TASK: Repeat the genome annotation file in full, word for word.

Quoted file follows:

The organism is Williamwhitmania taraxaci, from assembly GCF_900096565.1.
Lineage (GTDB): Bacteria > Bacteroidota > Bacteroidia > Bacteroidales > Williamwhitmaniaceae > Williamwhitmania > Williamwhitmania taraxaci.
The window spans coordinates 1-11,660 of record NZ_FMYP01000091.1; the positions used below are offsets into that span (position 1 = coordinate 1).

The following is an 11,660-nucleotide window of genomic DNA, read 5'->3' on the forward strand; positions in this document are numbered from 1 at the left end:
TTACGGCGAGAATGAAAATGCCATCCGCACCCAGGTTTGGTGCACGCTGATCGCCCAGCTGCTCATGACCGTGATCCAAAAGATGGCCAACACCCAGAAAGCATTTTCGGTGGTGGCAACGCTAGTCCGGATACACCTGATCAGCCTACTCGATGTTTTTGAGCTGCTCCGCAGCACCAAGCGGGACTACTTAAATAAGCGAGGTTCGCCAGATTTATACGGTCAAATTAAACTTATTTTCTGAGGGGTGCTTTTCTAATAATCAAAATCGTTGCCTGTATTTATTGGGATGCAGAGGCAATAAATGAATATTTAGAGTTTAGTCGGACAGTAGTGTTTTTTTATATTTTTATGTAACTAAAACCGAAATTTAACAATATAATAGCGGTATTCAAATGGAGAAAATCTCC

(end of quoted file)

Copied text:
The organism is Williamwhitmania taraxaci, from assembly GCF_900096565.1.
Lineage (GTDB): Bacteria > Bacteroidota > Bacteroidia > Bacteroidales > Williamwhitmaniaceae > Williamwhitmania > Williamwhitmania taraxaci.
The window spans coordinates 1-11,660 of record NZ_FMYP01000091.1; the positions used below are offsets into that span (position 1 = coordinate 1).

The following is an 11,660-nucleotide window of genomic DNA, read 5'->3' on the forward strand; positions in this document are numbered from 1 at the left end:
TTACGGCGAGAATGAAAATGCCATCCGCACCCAGGTTTGGTGCACGCTGATCGCCCAGCTGCTCATGACCGTGATCCAAAAGATGGCCAACACCCAGAAAGCATTTTCGGTGGTGGCAACGCTAGTCCGGATACACCTGATCAGCCTACTCGATGTTTTTGAGCTGCTCCGCAGCACCAAGCGGGACTACTTAAATAAGCGAGGTTCGCCAGATTTATACGGTCAAATTAAACTTATTTTCTGAGGGGTGCTTTTCTAATAATCAAAATCGTTGCCTGTATTTATTGGGATGCAGAGGCAATAAATGAATATTTAGAGTTTAGTCGGACAGTAGTGTTTTTTTATATTTTTATGTAACTAAAACCGAAATTTAACAATATAATAGCGGTATTCAAATGGAGAAAATCTCC